Capital gains

23.85%

24.90%

Canadian dividends

eligible

31.30%

34.20%

31.44%

non-eligible

40.61%

40.95%

43.41%

Low income climate action tax credit

Effective April 1, 2018, the maximum annual low income climate action tax credit will increase to $135 per adult (from $116) and to $40 per child (from $35).

Children’s fitness, children’s fitness equipment and children’s arts tax credits

The children’s fitness, children’s fitness equipment and children’s arts tax credits will be eliminated after December 31, 2017.

Back-to-school tax credit

For 2016 only, parents can claim a non-refundable back-to-school tax credit that provides a benefit of up to $13 for each child who is 5 to 17 years old at the end of the year. The February 21, 2017 budget had proposed that this credit be available for three years (i.e. for 2016 to 2018). The September 11, 2017 budget cancels it after 2016.

Medical Services Plan (MSP)

The government will establish a task force in the fall of 2017 (to report back by the spring of 2018) to provide advice and recommendations on how to replace MSP premium revenue and ensure MSP premiums are eliminated within four years.

In the interim, effective 2018:

  • MSP premiums will be reduced by 50% for all taxpayers
  • the income threshold at which households are fully exempt from MSP premiums will increase by $2,000

Maximum monthly MSP premiums are shown in the table below.

 

2016

2017 (1)

2018 (1)

Singles

No children

$75

$75

$37.50

With children

 

See Family

Couples

No children or with children

$150

$75

Family

 

 

2 persons

$136

 

See Singles or Couples

> 2 persons $150

(1) For 2017 and 2018, these rates apply when annual household net income is over $42,000 for single adults or over $45,000 for couples (different thresholds apply to senior couples and families).

Volunteer firefighter and search and rescue volunteer tax credit

Starting 2017, individuals who provide at least 200 hours of volunteer service to a volunteer fire department and/or an eligible search and rescue organization can claim a non-refundable tax credit that provides a benefit of up to $152 per year, in addition to the existing federal tax credit.

Training tax credits

BC’s training tax credits are extended by one year to December 31, 2018.

Mining tax credits

Enhancements to:

  • the BC mining flow-through share tax credit – extend this credit by one year to December 31, 2017
  • BC’s mining exploration tax credit – make environmental studies and community consultations incurred after February 28, 2015, eligible for this credit, mirroring a similar change provided by the federal government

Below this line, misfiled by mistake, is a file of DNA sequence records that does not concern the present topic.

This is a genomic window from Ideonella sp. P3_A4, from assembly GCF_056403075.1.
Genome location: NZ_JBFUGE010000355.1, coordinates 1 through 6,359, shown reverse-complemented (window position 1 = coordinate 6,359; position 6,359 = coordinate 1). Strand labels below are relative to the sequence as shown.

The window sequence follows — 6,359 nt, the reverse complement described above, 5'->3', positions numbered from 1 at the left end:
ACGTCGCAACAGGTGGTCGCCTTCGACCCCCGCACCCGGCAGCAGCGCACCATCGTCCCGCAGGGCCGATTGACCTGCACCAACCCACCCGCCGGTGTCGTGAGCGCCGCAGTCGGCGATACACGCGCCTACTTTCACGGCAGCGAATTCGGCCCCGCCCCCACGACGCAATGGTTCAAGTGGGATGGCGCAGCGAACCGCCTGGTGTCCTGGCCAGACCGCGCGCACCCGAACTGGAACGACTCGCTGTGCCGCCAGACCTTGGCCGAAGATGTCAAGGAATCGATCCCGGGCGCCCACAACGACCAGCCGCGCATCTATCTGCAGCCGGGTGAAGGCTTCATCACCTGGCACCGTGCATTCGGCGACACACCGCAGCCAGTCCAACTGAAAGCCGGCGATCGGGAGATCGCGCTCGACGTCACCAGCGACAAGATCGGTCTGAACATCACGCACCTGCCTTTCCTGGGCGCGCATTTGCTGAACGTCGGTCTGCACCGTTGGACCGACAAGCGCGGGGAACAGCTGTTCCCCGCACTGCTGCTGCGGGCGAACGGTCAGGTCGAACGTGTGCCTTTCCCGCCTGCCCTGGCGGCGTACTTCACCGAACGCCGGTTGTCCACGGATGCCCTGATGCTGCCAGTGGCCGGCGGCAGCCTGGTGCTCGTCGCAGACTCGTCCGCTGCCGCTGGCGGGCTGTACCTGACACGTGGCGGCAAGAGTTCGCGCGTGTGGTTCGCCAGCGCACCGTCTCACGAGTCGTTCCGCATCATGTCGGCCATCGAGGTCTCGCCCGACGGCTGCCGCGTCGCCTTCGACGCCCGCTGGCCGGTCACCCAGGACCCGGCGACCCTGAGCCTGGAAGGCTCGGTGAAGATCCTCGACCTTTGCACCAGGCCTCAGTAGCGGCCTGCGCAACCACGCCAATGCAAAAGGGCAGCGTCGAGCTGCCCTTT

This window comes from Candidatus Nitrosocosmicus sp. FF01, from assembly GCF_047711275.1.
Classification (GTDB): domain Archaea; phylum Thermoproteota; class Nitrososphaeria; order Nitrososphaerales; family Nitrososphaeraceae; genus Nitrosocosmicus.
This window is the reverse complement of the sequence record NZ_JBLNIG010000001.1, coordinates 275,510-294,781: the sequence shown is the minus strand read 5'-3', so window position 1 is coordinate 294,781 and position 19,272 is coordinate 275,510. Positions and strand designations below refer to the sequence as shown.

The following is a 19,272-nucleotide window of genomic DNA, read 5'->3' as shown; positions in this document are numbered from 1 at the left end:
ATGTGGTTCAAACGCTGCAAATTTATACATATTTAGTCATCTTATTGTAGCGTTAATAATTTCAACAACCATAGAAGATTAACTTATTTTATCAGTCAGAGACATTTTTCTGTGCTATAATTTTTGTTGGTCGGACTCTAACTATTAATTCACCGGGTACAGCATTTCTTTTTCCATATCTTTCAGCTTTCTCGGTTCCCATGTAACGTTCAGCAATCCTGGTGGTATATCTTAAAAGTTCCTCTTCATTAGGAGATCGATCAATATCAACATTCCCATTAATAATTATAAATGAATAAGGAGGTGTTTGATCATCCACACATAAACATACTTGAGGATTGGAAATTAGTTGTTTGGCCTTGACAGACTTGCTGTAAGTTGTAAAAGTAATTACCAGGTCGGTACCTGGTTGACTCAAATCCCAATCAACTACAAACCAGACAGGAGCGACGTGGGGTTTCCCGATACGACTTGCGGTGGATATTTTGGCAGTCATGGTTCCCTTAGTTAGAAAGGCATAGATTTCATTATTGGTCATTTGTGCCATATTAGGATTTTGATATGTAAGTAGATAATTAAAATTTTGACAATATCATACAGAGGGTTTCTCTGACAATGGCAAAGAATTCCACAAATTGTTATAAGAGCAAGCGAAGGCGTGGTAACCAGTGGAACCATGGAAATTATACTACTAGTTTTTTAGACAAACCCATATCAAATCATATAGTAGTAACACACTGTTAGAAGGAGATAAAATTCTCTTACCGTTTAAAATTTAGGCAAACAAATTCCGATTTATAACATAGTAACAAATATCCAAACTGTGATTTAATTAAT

Other taxes

Carbon tax

Effective April 1, 2018, carbon tax rates – currently $30 per tonne of CO2e – will increase by $5 per tonne of CO2e annually until rates equal $50 per tonne of CO2e on April 1, 2021.

Part 2 of the Carbon Tax Act is repealed. Therefore, after September 11, 2017, the requirement to prepare the Carbon Tax Report and Plan will no longer apply. In addition, the Carbon Tax Act will no longer require that revenue measures be introduced to offset carbon tax revenues, allowing the government to spend carbon tax revenues on measures that reduce emissions.

PST on electricity

The PST rate on electricity – currently 7% of the purchase price – will be phased out as follows:

  • to 3.5% – effective on a date to be specified by regulation (once the legislation receives royal assent, at least one month of notice will be provided before this change takes effect)
  • fully exempt – April 1, 2019

Tobacco taxes

Effective on a date to be specified by regulation, tobacco tax rates will increase as follows:

  • cigarettes – from $47.80 to $49.40 per carton of 200 cigarettes
  • fine-cut tobacco – from 23.9 cents to 24.7 cents per gram

Once the legislation receives royal assent, at least one month of notice will be provided before these changes take effect.

Motor fuel

Effective on a date be specified by regulation, natural gas for use in an internal-combustion engine for any rolling stock or vehicle when run on rails is exempt from the 3¢ per litre tax on locomotive fuel. Once the legislation receives royal assent, at least one month of notice will be provided before this change takes effect.

Home owner grant

As announced on January 10, 2017, the threshold for the phase-out of the home owner grant will increase by $400,000 to $1,600,000 for 2017. The grant is reduced by $5 for every $1,000 in assessed value exceeding this threshold.

Property transfer tax

Effective for registrations after February 21, 2017, the fair market value threshold for eligible residential property under the First Time Home Buyers’ Program will increase from:

  • $475,000 to $500,000 – full exemption (resulting in a property transfer tax savings of up to $8,000)
  • $500,000 to $525,000 – partial exemption

Property tax rates

In 2017, British Columbia will continue to apply its longstanding rate-setting policies for:

  • residential school property taxes
  • non-residential school property taxes
  • residential rural property taxes
  • non-residential rural property taxes
Information sharing

To improve administration and enforcement, the Income Tax Act (ITA) and Home Owner Grant Act are amended to allow for information sharing between the two acts. The ITA is also amended to provide income tax administrators with access to assessment data.

Contact us